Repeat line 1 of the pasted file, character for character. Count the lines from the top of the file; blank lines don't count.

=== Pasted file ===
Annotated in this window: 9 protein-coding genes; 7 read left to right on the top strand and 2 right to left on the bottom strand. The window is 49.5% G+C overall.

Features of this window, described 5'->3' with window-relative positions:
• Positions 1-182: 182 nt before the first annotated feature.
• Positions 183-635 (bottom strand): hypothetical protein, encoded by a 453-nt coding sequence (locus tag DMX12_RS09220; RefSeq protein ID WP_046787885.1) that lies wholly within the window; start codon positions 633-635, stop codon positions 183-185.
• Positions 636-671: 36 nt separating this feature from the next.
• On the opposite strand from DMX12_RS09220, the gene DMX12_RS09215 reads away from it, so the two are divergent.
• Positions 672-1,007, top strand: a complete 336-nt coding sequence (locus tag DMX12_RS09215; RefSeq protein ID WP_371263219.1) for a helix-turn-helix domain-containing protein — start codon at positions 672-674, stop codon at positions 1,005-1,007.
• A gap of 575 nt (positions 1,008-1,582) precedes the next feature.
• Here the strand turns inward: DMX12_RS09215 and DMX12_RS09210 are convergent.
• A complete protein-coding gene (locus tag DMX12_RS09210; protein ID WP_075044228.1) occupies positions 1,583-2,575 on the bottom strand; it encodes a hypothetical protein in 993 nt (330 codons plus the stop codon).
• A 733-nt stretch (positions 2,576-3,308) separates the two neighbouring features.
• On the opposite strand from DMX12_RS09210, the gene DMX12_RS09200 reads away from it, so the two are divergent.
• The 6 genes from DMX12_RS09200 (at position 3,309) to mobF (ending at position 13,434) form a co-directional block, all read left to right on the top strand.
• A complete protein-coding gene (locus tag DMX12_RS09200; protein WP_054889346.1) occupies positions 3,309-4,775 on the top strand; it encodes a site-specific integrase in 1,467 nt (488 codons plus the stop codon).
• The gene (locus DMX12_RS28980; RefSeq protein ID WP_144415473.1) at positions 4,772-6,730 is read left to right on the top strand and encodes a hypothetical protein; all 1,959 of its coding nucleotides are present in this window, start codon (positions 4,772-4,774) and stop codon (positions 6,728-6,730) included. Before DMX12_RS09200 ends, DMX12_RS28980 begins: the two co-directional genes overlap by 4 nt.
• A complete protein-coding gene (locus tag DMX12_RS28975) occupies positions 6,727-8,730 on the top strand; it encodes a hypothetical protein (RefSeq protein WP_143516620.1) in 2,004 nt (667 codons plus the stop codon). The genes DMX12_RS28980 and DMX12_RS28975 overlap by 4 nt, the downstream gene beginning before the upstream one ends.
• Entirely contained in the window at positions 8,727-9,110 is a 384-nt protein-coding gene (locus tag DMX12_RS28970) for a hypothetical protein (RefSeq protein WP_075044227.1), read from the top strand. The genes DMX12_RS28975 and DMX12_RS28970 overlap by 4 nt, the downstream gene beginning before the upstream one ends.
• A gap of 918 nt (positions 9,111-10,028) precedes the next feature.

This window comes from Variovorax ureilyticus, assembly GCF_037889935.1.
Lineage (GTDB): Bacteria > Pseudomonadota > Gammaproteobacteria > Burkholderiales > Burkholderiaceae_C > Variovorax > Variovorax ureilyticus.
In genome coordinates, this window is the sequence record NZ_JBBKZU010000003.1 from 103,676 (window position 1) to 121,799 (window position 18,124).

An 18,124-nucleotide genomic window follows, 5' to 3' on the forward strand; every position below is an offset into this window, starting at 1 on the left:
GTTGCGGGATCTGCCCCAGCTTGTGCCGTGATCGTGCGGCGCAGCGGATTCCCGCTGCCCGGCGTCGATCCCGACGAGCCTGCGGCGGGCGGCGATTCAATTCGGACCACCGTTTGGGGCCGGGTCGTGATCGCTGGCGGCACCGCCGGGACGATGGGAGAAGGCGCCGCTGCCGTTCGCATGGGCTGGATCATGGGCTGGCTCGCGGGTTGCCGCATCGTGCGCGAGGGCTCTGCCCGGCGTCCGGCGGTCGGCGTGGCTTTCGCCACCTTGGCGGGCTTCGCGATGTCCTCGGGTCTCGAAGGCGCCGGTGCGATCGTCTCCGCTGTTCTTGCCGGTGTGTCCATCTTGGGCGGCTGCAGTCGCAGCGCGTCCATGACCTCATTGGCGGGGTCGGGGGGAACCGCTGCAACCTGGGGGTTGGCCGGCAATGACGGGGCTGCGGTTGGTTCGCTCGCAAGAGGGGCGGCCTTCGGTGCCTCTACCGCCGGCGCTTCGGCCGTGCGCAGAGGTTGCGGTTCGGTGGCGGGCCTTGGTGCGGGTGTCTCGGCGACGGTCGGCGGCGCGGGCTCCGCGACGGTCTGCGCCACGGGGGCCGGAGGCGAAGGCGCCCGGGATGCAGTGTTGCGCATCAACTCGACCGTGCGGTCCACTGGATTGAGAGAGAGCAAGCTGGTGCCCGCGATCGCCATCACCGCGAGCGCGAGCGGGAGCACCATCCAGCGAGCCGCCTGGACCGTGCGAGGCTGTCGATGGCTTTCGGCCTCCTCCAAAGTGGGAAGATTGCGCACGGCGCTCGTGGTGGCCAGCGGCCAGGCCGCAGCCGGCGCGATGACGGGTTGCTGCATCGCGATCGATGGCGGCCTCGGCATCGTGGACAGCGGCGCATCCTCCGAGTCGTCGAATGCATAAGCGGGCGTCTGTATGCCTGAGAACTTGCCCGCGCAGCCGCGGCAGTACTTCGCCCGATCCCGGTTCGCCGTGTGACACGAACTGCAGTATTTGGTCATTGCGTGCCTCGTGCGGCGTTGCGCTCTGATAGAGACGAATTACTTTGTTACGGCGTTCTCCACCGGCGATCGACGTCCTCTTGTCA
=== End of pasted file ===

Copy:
Annotated in this window: 9 protein-coding genes; 7 read left to right on the top strand and 2 right to left on the bottom strand. The window is 49.5% G+C overall.